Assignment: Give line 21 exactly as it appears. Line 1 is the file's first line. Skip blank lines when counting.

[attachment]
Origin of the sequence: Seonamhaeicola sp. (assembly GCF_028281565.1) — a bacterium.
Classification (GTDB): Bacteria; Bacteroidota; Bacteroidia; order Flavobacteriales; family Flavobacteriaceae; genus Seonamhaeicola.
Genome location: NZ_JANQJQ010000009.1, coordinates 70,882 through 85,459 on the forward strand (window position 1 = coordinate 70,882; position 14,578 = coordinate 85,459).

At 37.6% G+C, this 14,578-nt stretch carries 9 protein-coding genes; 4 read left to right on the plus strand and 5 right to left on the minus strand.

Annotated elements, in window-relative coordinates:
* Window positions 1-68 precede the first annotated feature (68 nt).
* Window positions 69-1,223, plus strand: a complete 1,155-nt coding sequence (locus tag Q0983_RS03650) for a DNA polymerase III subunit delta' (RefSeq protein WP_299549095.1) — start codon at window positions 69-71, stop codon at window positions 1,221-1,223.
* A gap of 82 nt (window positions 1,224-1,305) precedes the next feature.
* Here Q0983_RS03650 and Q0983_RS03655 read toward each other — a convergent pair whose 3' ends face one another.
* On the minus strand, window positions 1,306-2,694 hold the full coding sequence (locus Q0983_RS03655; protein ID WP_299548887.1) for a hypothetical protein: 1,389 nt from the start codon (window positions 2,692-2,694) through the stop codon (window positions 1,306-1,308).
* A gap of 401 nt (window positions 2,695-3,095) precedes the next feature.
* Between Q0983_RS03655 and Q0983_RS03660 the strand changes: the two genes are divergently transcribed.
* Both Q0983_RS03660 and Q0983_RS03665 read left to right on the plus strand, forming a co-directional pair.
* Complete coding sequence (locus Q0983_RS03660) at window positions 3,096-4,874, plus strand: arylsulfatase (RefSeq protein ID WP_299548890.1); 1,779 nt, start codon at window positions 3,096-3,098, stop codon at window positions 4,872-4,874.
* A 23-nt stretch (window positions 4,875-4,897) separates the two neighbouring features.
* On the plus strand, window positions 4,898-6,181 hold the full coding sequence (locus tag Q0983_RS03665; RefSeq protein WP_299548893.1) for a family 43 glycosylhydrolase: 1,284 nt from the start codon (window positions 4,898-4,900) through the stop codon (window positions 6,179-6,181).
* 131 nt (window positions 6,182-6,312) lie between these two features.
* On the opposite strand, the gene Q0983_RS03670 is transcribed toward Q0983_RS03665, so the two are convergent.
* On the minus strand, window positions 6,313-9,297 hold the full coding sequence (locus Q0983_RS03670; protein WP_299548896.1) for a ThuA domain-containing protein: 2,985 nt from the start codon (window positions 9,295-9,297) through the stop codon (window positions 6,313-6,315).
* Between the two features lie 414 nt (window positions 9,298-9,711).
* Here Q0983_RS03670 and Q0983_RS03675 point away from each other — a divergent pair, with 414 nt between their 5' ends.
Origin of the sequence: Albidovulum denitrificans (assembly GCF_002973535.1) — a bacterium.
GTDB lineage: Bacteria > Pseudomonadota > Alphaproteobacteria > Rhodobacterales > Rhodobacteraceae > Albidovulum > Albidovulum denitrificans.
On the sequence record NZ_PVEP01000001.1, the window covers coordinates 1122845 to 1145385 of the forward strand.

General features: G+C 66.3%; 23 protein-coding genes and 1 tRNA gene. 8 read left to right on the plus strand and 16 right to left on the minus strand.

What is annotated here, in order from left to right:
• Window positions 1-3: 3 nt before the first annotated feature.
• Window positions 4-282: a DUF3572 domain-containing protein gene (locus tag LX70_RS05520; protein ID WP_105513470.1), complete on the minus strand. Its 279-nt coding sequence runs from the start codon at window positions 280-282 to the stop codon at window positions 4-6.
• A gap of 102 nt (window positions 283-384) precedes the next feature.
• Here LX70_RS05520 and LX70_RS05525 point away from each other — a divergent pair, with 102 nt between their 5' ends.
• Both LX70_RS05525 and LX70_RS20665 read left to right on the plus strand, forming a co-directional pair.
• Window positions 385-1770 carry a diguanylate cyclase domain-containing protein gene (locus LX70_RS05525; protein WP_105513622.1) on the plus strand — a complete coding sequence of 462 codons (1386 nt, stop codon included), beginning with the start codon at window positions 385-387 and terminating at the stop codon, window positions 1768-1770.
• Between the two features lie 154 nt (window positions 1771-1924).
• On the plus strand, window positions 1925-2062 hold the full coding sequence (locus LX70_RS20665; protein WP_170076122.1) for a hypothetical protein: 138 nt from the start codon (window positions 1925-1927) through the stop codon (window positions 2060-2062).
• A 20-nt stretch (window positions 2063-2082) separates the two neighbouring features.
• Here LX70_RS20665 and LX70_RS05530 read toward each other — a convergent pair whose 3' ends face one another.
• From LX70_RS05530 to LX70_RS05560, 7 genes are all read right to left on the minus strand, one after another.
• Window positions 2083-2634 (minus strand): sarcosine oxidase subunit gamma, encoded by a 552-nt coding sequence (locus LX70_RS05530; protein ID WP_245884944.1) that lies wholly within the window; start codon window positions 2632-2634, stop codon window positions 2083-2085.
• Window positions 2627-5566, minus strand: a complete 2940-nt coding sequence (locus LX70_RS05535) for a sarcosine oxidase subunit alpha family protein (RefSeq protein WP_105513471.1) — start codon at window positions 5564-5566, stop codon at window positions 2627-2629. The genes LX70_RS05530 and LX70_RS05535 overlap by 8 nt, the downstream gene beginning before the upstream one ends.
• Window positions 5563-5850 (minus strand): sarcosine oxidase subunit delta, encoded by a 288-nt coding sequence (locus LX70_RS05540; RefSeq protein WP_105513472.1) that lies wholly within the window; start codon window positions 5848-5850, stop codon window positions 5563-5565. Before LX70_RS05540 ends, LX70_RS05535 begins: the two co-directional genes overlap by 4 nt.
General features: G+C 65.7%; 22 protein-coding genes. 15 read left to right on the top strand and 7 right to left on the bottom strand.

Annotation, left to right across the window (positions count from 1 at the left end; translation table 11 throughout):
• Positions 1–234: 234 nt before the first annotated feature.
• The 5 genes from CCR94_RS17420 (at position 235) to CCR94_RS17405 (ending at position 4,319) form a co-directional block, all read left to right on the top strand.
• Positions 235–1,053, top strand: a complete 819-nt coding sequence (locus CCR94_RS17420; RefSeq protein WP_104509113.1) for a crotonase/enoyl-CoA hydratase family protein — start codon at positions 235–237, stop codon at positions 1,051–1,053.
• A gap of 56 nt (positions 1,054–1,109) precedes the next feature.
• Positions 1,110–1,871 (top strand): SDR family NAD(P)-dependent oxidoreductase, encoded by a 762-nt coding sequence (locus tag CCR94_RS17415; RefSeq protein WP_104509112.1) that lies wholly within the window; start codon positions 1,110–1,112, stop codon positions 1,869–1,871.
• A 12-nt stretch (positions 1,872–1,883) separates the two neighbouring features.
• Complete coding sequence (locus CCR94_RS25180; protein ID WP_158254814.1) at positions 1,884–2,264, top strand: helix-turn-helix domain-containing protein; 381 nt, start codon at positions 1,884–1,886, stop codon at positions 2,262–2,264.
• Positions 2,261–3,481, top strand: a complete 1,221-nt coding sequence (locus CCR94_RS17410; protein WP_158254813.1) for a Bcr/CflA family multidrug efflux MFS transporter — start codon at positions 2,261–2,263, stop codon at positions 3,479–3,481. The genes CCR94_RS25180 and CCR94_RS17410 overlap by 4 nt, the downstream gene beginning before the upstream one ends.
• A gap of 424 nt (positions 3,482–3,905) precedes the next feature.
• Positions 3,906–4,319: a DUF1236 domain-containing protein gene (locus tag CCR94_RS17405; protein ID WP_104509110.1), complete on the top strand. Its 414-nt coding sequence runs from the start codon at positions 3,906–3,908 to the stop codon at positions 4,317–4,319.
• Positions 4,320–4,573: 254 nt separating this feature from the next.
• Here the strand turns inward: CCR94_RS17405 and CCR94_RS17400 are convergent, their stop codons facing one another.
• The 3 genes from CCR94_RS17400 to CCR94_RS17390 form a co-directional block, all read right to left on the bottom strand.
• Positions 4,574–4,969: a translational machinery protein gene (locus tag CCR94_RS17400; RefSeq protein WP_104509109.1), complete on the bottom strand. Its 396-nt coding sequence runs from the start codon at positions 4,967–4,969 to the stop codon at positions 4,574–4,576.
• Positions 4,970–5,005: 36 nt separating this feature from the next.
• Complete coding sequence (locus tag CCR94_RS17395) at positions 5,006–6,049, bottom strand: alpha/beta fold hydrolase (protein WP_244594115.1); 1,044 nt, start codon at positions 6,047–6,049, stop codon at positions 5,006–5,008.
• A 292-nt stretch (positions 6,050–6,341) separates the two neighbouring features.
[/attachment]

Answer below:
* Here Q0983_RS03670 and Q0983_RS03675 point away from each other — a divergent pair, with 414 nt between their 5' ends.